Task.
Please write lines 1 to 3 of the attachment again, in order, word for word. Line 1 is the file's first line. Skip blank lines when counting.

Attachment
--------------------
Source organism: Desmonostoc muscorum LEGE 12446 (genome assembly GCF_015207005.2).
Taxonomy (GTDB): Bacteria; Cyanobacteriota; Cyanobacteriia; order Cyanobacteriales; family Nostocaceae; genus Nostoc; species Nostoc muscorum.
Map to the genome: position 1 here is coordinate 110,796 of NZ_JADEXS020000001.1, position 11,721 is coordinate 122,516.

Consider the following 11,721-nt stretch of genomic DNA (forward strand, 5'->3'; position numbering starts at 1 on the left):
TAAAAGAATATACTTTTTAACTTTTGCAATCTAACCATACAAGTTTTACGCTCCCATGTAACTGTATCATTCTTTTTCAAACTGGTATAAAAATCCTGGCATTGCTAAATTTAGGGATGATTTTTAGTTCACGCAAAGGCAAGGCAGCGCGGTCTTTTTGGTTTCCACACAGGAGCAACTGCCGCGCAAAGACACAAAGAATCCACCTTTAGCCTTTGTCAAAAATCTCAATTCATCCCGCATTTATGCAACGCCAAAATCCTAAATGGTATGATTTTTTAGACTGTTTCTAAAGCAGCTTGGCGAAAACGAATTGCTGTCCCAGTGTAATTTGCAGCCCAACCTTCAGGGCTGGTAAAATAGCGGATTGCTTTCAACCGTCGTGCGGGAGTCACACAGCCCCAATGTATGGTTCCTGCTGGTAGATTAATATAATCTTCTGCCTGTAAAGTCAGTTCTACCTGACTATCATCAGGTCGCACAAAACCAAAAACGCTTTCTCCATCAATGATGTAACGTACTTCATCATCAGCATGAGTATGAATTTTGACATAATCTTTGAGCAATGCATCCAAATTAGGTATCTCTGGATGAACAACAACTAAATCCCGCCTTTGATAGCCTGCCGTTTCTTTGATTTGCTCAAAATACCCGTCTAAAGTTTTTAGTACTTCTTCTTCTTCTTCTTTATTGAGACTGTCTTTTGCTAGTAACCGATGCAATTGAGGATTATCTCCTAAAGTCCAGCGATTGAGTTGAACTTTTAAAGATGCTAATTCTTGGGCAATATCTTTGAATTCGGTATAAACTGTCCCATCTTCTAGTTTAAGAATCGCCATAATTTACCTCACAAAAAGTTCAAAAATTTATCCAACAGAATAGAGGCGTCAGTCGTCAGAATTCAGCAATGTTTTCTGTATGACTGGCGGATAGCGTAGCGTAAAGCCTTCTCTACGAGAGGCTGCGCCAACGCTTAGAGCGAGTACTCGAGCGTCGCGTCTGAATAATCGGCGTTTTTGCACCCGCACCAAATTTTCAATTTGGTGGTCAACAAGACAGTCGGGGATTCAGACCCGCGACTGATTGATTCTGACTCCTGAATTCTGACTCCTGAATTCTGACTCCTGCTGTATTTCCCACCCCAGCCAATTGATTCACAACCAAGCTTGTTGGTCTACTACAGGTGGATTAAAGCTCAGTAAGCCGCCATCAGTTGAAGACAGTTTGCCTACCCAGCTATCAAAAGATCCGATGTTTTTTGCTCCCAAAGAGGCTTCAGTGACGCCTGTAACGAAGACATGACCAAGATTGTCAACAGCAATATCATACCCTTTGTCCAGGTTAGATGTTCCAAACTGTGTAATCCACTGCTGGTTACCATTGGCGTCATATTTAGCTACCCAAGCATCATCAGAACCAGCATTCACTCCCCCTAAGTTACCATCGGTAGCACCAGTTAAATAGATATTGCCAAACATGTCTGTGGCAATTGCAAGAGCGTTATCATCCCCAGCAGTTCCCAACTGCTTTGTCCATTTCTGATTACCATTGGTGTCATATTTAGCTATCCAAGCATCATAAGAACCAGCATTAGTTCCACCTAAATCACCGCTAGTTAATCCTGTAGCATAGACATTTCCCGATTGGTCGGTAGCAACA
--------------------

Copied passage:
Source organism: Desmonostoc muscorum LEGE 12446 (genome assembly GCF_015207005.2).
Taxonomy (GTDB): Bacteria; Cyanobacteriota; Cyanobacteriia; order Cyanobacteriales; family Nostocaceae; genus Nostoc; species Nostoc muscorum.
Map to the genome: position 1 here is coordinate 110,796 of NZ_JADEXS020000001.1, position 11,721 is coordinate 122,516.